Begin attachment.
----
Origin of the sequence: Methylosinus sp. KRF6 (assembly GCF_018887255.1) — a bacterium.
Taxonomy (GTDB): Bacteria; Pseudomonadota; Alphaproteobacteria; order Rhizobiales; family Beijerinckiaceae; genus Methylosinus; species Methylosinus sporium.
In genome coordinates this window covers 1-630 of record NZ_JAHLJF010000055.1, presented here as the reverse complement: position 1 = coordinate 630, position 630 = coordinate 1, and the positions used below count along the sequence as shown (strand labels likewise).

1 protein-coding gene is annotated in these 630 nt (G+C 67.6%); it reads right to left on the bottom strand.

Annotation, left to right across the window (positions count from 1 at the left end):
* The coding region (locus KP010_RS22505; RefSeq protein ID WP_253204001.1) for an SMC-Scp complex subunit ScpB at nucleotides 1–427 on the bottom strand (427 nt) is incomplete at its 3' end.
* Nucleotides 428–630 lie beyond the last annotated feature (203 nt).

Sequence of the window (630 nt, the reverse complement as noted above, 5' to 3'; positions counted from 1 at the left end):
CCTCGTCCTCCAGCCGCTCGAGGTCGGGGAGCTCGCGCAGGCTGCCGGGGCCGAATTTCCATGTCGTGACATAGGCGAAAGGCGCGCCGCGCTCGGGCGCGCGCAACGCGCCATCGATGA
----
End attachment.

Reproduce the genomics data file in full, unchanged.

Origin of the sequence: Methylosinus sp. KRF6 (assembly GCF_018887255.1) — a bacterium.
Taxonomy (GTDB): Bacteria; Pseudomonadota; Alphaproteobacteria; order Rhizobiales; family Beijerinckiaceae; genus Methylosinus; species Methylosinus sporium.
In genome coordinates this window covers 1-630 of record NZ_JAHLJF010000055.1, presented here as the reverse complement: position 1 = coordinate 630, position 630 = coordinate 1, and the positions used below count along the sequence as shown (strand labels likewise).

1 protein-coding gene is annotated in these 630 nt (G+C 67.6%); it reads right to left on the bottom strand.

Annotation, left to right across the window (positions count from 1 at the left end):
* The coding region (locus KP010_RS22505; RefSeq protein ID WP_253204001.1) for an SMC-Scp complex subunit ScpB at nucleotides 1–427 on the bottom strand (427 nt) is incomplete at its 3' end.
* Nucleotides 428–630 lie beyond the last annotated feature (203 nt).

Sequence of the window (630 nt, the reverse complement as noted above, 5' to 3'; positions counted from 1 at the left end):
CCTCGTCCTCCAGCCGCTCGAGGTCGGGGAGCTCGCGCAGGCTGCCGGGGCCGAATTTCCATGTCGTGACATAGGCGAAAGGCGCGCCGCGCTCGGGCGCGCGCAACGCGCCATCGATGA